As one of the most recognizable television personalities in racing, Laffit Pincay has a front-row seat to some of the grandest spectacles in the sport, and as the son of one of the greatest jockeys who ever lived, he also has had firsthand experience with some of racing’s most iconic moments from a very young age. Wednesday, the excellent broadcaster for NBC and the New York Racing Association joined the TDN Writers’ Room presented by Keeneland as the Green Group Guest of the Week to preview next month’s Breeders’ Cup, relive some of his favorite memories from growing up in a household steeped in racing and talk about how his perspective has shifted as he has become one of the faces of the sport.
Asked about his upbringing and when he figured out that he wanted to work in racing, Pincay said, “I didn’t grow up following [racing] all that closely. I was a huge baseball, football, basketball fan. I always knew I wanted to be involved in sports in some capacity. Riding was never an option. I was wearing my dad’s suits to the track on the rare occasion when I would go when I was 12 or 13. Even if I wanted to ride, he wouldn’t have allowed it. He said, ‘If you do it, you’d better be really good, because it’s a really difficult life.’ It’s not quite what it’s made out to be. The way he had to starve himself. No offseason.
“It wasn’t something, even if I was built to be a jockey, that he would have allowed. It wasn’t until my teenage years that I took an interest in the sport and that was just father and son figuring out a way to bond. It was me taking an interest in his business. I found cabinets full of VHS tapes of big races he had won. I watched those over and over and over again. So I kind of taught myself the history of the sport in that way. When it came time to decide what I wanted to do for a living, as much as I love sports, I wasn’t going to be an athlete. Television seemed like the right avenue. My first job was at News 12 in The Bronx. Covering high school sports and occasionally the Yankees. Then I fell into horse racing just looking for a job when I got back from New York, and it’s gone on from there.”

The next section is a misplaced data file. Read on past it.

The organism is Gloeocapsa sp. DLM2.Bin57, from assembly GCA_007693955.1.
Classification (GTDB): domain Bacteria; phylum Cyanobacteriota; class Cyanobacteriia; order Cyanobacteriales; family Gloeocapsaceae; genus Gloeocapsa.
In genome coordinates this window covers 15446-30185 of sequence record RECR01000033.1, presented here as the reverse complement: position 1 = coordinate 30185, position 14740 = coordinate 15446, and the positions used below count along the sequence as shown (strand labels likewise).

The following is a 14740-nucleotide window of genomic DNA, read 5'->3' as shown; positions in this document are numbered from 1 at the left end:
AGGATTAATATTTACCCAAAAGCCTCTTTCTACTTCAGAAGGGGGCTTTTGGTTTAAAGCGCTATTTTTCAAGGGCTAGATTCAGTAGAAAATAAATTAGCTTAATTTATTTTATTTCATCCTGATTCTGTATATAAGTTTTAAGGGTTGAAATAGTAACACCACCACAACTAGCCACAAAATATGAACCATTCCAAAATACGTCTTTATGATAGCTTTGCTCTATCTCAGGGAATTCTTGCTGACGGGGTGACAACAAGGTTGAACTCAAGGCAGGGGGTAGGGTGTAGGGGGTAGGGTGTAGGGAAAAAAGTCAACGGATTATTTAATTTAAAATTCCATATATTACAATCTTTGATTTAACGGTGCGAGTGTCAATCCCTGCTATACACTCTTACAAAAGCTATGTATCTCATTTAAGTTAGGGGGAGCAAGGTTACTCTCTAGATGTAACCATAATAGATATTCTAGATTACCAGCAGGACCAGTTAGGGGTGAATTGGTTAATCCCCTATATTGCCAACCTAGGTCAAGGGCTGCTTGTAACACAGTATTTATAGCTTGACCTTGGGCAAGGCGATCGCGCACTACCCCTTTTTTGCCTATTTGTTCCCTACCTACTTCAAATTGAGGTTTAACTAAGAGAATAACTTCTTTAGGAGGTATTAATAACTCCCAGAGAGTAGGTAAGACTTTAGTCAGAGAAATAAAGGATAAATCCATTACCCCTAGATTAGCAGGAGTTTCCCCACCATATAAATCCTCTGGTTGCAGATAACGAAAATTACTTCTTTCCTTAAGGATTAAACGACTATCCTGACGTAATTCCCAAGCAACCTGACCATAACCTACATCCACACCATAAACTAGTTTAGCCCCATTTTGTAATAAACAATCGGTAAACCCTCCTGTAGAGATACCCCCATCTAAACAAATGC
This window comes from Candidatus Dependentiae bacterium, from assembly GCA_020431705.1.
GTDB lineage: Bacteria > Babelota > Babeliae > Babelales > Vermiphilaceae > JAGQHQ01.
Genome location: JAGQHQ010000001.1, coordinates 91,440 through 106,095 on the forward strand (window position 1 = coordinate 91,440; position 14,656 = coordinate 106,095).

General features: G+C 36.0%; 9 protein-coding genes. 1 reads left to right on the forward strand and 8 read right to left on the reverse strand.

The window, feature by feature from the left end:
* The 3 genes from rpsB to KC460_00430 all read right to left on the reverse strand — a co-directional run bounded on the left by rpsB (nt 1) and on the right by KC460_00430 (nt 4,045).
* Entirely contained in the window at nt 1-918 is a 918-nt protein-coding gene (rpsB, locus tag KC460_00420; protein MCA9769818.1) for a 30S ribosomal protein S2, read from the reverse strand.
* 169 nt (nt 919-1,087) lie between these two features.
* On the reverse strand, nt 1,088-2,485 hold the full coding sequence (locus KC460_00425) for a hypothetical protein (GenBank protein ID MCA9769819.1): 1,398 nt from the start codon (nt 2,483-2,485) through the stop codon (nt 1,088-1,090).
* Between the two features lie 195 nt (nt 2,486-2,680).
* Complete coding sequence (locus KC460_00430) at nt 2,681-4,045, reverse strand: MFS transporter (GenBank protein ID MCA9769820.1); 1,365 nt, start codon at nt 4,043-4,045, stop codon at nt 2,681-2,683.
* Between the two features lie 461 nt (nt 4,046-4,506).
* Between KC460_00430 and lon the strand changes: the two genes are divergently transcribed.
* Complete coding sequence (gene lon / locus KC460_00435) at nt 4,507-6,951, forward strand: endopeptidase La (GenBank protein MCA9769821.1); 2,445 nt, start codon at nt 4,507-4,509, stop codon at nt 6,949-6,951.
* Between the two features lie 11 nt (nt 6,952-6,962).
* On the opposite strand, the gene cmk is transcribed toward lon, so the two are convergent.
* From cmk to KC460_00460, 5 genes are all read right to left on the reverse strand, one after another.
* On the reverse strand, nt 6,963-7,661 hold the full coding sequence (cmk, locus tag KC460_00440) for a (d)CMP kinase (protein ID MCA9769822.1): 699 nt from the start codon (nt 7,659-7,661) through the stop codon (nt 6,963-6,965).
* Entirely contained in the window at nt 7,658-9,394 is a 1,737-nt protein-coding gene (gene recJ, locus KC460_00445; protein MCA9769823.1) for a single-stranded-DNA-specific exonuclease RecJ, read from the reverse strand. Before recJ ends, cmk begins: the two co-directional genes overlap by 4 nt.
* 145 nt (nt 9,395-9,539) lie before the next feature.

Pincay also reflected on the importance of being able to broadcast racing last year during the COVID-induced shutdown, saying, “We were going through such a trying time and the anxiety that comes with that, with no other sports going on. So many people told us that was their escape on a day-to-day basis. To just check out. We didn’t have to watch the news and worry about everything for those few hours during the course of an afternoon and what a difference that made to [people], it was special for us to hear that. If ever there was a sport designed to thrive during the course of the pandemic, it was horse racing, where you don’t have a lot of human-to-human contact. We were fortunate to be distracted and be able to do our jobs. I can’t tell you how many people I know in the media, in sports media specifically, who weren’t able to work or who were laid off or lost jobs, adding more anxiety to an already anxious situation.”
Elsewhere on the show, which is also sponsored by Coolmore, West Point Thoroughbreds and Legacy Bloodstock, the writers appreciated the consistency of presumptive champion Letruska (Super Saver), debated the idea of penalizing trainers for equine fatalities and discussed the alleged Gulfstream betting coup that led to a jockey suspension. Click here to watch the podcast; click here for the audio-only version or find it on Apple Podcasts or Spotify.